January 2011: Green Scene


 A greener view

Some older PVC or vinyl blinds contain lead, so replace if installed before 1997.

The windows in your home likely offer a beautiful view of the great outdoors, but did you know that they may be costing you as much as a fourth of your total heating/cooling expenses? So after you’ve caulked and weatherstripped your windows to reduce air leakage, Betty recommends purchasing eco-friendly window treatments. Blinds, shades, and draperies can reduce heat loss up to 10 percent in the winter and cut heat gain by 45 percent in the summer.  


You’ll want to stay away from petroleum-based material like polyester, nylon or rayon and purchase organic cotton, linen, silk, or naturally fire-resistant wool. Ideally, buy a thick material that’s light-colored on one side and dark-colored on the other side so you can reverse them for the seasons. The drapes should overlap in the center and cover the window completely. When you clean them, opt for CO2 cleaning rather than the polluting percholoroethylene dry-cleaning.  


Stay away from PVC or vinyl mini-blinds popular in the mid-‘90s, as some manufactured outside the U.S. contain lead. Unsure? Remove if installed before 1997. FSC-certified, low-VOC finish wood blinds are available at most online and brick-and-mortar retailers. However, roll-down or Roman shades made of natural bamboo, sisal, or other grass are a nice tree-friendly wood alternative.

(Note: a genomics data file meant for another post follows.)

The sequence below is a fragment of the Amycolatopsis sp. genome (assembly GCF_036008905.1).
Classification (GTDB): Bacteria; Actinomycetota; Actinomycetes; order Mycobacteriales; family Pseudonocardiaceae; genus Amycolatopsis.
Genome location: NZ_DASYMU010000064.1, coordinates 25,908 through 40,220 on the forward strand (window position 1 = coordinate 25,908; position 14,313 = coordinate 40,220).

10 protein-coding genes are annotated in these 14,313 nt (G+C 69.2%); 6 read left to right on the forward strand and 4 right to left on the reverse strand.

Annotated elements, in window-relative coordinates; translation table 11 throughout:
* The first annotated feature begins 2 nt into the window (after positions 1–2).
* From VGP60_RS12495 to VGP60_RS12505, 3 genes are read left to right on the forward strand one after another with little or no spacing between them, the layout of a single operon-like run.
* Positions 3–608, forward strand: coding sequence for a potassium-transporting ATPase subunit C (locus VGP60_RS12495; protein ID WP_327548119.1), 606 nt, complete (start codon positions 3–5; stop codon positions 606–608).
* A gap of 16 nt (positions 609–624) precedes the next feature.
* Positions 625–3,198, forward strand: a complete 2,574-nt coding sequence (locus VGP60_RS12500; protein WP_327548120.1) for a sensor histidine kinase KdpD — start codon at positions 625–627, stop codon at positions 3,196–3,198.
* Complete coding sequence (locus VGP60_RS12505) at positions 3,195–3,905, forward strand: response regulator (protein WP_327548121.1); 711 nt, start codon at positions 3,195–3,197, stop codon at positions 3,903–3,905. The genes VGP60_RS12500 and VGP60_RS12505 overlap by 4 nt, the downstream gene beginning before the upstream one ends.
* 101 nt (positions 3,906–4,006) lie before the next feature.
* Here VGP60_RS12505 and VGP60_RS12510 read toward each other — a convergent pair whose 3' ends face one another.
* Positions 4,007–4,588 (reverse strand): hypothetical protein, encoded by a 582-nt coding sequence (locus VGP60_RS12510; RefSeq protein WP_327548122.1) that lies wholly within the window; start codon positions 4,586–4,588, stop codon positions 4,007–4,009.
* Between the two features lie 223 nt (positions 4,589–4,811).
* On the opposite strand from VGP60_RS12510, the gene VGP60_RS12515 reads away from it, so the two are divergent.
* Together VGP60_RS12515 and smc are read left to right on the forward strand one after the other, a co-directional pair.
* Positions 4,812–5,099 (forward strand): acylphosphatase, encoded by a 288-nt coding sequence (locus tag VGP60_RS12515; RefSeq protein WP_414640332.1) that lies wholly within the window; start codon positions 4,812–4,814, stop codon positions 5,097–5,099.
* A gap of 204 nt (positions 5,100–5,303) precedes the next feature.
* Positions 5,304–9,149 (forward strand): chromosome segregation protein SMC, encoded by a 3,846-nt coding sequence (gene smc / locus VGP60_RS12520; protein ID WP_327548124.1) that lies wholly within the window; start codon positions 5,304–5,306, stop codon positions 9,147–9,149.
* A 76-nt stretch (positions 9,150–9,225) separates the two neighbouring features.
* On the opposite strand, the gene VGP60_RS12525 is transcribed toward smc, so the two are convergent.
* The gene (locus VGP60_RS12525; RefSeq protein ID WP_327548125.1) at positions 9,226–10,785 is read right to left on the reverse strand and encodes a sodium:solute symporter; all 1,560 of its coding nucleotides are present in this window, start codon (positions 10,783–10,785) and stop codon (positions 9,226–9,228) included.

At our home we did a combination of insulated natural grass blinds with a dark curtain for added efficiency. Until we could afford expensive new windows, this was an energy-smart solution.   

Check out Better World Betty’s local green living resource at betterworldbetty.org and blog at cvillebettyblog.blogspot.com.

A roof made of rubber